Does Protein Restriction and Fasting Slow the Aging Process? Better Aging Part 3

In the previous article on aging, we looked at three forms of dietary restriction: caloric restriction, prolonged fasting, and alternate-day fasting. These interventions have played an important role in providing a framework for researchers to begin unraveling the molecular details of how aging happens. But these dietary restrictions are quite extreme and are simply not practical for everyone. In this article, we will look at two less extreme forms of dietary restriction: protein restriction, and the Daniel fast.


Better Aging Part 2 – Slowing Down Aging with Dietary Restrictions

Can we improve how we age and how long we live by restricting what we eat? Nearly all signs point to yes. In this article, I will describe three major categories of dietary restriction that have been explored, the evidence of efficacy, and some of the limitations that stand in the way of our understanding of this topic.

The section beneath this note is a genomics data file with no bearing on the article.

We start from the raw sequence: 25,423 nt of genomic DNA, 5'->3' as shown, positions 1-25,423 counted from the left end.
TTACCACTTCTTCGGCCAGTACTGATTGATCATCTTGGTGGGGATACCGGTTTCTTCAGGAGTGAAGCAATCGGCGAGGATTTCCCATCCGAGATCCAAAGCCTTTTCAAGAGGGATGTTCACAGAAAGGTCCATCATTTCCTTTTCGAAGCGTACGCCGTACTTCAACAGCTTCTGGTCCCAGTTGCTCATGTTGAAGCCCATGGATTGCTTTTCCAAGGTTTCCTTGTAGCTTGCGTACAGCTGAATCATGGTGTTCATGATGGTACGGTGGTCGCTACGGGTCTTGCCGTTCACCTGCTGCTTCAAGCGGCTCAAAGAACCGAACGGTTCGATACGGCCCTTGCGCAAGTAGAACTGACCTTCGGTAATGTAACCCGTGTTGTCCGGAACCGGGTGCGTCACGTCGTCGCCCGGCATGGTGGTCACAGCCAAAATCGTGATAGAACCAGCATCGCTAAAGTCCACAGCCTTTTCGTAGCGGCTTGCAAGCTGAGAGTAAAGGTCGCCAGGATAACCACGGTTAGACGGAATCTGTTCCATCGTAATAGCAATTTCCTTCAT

Numerous studies on a diverse range of organisms, including bacteria, yeast, worms, flies, rodents, and primates, have shown that dietary restrictions, such as chronic or intermittent fasting, can slow down biological aging and increase maximum lifespan substantially, by up to 50% in some protocols. Some of the mechanisms by which these different dietary-restriction regimens work have been identified. Many of them are metabolic pathways that are shared across species, including humans. It is therefore reasonable to think that the beneficial effects on lifespan, in let’s say a worm or mouse, could also occur in humans. Definitively proving this, however, is difficult because longevity studies to utilize any type of intervention in humans inherently require decades of adherence to a protocol, along with decades of follow up by the research team. That’s why we love to do aging research in worms that have a twenty-day lifespan! But ultimately, in order to move from non-human intervention to safe and effective human application, we need to study promising interventions in humans. The good news is that human studies have been carried out, but instead of directly measuring lifespan, biomarkers are used. Biomarkers are biological characteristics that can be objectively measured today that can predict important health outcomes—in this case, biological aging. (Read More)